In between meals

Snacks are not my strong suit. An odd statement, surely, from a dietitian who loves to eat. There’s a saying in RD circles that a dietitian can’t leave the house without putting at least two snacks in their bag  – even if they’re only going to get the mail. I am usually no exception to this rule, and on the days that I don’t have a snack plan I’m less human and more sad, irrational mess standing at Tim Hortons, unable to decide which sugar laden treat I must consume immediately. Then the cycle repeats itself 45 minutes later once my insulin has caught up to the sugar rush… but I digress.

Eating the snacks is not the problem, it is coming up with what to put in them. One would think that since becoming  parent I should be adept at doling out nourishments several times a day. But one would be wrong. What I do is food, day in and day out, personally and professionally; I am confident in combining foods and nutrients for good health and satiety, but still I feel vexed by snacks at times. As a result, I always feel sadly inadequate and at a loss when other similarly taxed parents look at me earnestly and ask for my professional opinion on what to feed the children at brunch, lupper, and bedtime.

Just like with suppers, there can be a lot of cultural baggage that accompanies our ideas of what makes a good snack. Uncertainty over whether or not to eat, what foods to eat, and how to present it turn a small portion of your daily calories into a substantial amount of your stress. Rest assured, I have some suggestions to help us all make snacking a little easier.

  1. Eat if you’re hungry, don’t if you’re not. Some people live for snacking, others happily live without it, and, thanks to the pervasive diet culture, many others unhappily avoid between-meal bites. There is nothing wrong with snacks during the day, but it is important to know yourself and your hunger. Snacks can help stave off ravenous hunger later on, helping maintain our emotional and physical wellbeing down the line. Snacks can also be a time killer or distraction that don’t provide the kind of boost or recharge one seeks. Kids, however, always need snacks through the day, even if they claim they don’t. What kids don’t need is a new snack every hour that replaces regular meals.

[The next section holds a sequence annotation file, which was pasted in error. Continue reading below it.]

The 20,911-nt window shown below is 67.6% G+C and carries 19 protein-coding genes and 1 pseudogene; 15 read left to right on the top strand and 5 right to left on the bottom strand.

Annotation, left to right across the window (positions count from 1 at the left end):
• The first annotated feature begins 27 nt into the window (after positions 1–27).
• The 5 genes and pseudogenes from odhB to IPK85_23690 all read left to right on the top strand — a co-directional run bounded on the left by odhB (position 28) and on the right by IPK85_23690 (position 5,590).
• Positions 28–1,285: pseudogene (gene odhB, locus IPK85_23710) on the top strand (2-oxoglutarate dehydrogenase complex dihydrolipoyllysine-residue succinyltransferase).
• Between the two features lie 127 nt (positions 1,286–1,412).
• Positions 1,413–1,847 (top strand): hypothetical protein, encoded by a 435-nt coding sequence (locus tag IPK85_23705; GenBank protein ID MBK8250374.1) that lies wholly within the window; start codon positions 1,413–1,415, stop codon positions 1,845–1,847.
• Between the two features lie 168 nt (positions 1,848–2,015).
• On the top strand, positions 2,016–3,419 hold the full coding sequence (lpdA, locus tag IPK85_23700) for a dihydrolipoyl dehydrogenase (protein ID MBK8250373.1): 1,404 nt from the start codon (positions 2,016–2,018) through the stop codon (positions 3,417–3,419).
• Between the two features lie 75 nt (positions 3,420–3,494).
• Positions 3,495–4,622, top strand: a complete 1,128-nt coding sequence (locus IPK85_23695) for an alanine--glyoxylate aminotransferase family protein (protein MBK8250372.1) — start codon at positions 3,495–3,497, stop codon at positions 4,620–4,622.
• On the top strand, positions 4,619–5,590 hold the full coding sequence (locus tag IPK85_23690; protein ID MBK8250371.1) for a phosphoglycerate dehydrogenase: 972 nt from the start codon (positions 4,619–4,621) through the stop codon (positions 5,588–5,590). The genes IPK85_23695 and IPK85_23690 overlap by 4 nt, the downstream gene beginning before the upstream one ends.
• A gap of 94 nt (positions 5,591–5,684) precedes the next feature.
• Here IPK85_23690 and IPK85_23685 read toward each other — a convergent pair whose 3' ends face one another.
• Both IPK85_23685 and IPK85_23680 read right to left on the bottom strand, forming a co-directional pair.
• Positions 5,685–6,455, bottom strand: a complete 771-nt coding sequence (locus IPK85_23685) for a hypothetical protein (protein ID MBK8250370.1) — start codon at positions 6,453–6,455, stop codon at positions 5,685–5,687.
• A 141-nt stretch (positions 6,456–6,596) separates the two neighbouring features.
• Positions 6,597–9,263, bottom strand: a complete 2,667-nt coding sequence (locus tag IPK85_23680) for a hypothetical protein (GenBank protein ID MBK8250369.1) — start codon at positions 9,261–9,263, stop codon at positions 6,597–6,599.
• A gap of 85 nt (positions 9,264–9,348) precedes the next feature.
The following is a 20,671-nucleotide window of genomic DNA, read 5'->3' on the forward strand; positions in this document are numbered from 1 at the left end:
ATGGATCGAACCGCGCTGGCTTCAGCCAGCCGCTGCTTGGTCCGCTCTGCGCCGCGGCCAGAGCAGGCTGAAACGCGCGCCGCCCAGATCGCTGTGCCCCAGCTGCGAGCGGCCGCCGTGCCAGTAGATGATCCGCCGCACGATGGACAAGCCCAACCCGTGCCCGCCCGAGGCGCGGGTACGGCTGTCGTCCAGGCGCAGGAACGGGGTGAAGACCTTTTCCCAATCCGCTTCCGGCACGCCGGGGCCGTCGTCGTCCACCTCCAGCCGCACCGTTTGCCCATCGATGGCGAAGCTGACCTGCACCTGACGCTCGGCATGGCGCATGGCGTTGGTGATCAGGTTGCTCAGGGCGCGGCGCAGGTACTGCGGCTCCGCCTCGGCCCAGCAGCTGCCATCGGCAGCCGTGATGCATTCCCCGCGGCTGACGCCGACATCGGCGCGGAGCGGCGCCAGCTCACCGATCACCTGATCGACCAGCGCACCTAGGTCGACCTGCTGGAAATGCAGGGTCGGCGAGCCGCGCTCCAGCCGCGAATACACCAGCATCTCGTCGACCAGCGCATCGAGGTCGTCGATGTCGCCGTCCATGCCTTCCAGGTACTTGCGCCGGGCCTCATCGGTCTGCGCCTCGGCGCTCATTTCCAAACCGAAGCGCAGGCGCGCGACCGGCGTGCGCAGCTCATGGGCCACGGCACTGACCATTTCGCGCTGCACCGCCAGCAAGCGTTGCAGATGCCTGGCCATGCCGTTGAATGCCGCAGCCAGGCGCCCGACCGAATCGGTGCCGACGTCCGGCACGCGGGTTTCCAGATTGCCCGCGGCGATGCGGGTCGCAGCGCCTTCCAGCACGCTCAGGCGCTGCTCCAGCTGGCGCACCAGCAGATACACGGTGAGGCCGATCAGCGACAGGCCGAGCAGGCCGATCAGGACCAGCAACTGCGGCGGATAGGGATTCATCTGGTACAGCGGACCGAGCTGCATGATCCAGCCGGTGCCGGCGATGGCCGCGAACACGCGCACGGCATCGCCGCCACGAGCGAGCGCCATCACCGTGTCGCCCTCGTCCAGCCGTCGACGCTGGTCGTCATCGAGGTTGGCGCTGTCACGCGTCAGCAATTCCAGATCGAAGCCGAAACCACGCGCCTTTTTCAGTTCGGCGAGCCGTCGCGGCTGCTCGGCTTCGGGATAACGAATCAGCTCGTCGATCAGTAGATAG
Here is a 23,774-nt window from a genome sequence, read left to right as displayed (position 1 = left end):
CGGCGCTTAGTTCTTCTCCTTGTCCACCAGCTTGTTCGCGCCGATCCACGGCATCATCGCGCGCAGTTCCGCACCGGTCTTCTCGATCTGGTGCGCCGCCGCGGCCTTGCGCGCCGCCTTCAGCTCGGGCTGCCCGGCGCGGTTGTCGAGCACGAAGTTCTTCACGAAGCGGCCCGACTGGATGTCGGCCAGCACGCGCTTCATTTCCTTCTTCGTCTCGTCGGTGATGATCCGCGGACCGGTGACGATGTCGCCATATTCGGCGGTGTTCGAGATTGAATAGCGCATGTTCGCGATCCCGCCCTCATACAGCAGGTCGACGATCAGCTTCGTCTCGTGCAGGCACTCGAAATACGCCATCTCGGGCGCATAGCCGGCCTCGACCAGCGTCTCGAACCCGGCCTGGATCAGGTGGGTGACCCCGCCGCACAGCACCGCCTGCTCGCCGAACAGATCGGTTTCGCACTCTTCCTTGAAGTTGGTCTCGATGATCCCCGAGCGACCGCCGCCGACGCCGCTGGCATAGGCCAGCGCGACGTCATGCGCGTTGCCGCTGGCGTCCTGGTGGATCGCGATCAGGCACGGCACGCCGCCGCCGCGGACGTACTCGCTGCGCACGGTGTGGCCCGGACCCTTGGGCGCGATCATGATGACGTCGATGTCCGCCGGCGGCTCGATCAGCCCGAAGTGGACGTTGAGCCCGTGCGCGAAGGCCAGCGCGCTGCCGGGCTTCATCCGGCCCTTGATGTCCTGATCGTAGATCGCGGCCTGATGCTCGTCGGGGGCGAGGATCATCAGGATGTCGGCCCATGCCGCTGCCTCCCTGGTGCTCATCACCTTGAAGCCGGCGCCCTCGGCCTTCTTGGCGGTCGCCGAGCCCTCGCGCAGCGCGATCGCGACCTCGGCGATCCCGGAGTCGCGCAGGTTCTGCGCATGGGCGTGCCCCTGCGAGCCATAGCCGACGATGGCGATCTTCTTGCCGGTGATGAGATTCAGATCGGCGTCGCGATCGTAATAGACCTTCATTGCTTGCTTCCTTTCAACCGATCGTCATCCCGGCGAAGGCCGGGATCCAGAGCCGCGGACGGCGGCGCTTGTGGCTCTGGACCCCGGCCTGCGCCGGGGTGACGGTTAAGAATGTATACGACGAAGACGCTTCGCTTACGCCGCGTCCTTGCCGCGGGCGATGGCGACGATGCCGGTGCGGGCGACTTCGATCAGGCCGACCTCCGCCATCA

2. Think of snacks as small meals. I tip my hat to Ellyn Satter – whose books are helping solve the food battles in our home – for this succinct way of looking at between meal food. Over the last decade, snacking has taken on a life of its own, becoming a meal subcategory with separate and often distinct food choices deemed acceptable. In Canada and the US we love to label foods as to in which meal they belong (why else would we have the category of breakfast food?), but adding additional snack labels does more to constrain our choices and increase confusion than it does to help us eat well. Instead, reframe: meals are to replenish, satisfy, provide energy and nutrients. Snacks, by extension, play the same role on a smaller scale. So snacks=small meals, meals= vegetables/fruits, whole grains/starchy vegetables, protein (meats, legumes, eggs, nuts, etc), +/- additional dairy if not already included. Snacks can even literally be meals – what better way to use up those too-small-for-lunch-tomorrow portions of leftovers? There was never a rule stating snacks must come in packages or be non-traditional meal items, they just need to be filling, nourishing, and something you like.